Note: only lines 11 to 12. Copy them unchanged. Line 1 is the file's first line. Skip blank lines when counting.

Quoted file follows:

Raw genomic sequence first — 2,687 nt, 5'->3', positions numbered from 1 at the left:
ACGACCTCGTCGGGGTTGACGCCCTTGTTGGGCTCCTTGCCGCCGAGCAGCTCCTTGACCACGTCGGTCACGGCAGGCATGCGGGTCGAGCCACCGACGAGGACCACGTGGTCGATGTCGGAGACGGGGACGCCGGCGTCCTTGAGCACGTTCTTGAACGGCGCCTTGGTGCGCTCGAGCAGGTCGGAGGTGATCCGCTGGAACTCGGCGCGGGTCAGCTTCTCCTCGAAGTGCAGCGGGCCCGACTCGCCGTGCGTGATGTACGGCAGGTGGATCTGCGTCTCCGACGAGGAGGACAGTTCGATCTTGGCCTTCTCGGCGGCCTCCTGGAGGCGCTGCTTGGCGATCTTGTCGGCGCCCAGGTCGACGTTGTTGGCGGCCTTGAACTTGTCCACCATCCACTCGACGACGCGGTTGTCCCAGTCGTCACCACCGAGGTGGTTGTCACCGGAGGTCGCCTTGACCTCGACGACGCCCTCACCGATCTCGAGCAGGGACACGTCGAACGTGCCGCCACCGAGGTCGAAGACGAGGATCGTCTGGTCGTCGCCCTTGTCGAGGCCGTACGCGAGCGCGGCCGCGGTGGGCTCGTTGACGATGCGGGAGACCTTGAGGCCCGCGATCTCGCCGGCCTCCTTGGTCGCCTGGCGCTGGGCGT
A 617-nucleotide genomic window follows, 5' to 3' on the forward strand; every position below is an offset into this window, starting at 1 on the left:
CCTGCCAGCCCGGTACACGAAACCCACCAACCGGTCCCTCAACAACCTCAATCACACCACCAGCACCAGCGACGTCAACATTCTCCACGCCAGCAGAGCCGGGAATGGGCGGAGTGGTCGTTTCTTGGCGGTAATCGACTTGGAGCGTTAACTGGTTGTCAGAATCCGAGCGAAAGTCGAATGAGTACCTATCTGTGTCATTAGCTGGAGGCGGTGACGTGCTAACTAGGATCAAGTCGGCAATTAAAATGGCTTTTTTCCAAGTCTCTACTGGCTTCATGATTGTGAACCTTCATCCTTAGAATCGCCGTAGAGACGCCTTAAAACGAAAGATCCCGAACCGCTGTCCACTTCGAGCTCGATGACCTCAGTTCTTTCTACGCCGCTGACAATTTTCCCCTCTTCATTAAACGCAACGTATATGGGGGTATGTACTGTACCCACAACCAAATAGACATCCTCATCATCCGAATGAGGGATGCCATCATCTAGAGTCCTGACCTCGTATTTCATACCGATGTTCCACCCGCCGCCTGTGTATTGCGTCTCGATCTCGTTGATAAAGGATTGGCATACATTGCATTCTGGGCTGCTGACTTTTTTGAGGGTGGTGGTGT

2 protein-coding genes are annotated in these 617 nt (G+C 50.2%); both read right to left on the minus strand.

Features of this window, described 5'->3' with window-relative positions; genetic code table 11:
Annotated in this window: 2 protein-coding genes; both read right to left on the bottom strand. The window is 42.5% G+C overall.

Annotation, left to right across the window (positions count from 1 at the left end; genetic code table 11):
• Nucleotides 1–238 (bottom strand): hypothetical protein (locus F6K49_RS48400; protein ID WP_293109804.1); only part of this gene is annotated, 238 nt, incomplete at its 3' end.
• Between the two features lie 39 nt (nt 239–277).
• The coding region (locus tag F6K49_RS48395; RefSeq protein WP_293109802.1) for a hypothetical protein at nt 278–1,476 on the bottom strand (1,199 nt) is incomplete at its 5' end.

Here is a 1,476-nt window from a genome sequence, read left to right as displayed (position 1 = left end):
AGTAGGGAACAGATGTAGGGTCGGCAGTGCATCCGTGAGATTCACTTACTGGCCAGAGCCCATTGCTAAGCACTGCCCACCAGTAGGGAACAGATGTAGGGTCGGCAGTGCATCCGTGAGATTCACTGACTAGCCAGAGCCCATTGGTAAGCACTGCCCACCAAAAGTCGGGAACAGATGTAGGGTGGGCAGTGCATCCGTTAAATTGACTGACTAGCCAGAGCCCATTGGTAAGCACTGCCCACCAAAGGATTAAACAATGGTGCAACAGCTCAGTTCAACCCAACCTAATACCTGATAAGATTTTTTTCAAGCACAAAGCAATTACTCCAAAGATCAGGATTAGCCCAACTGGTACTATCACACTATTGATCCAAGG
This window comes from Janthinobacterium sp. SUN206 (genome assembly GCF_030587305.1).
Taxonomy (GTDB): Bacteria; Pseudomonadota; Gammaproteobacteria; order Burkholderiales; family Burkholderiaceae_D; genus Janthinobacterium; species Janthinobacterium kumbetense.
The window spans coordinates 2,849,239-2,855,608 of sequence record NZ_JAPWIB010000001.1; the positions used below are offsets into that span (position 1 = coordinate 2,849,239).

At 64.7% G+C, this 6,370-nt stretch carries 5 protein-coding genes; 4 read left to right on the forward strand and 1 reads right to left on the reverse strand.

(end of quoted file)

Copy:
• The coding region (locus tag F6K49_RS48395; RefSeq protein WP_293109802.1) for a hypothetical protein at nt 278–1,476 on the bottom strand (1,199 nt) is incomplete at its 5' end.

Here is a 1,476-nt window from a genome sequence, read left to right as displayed (position 1 = left end):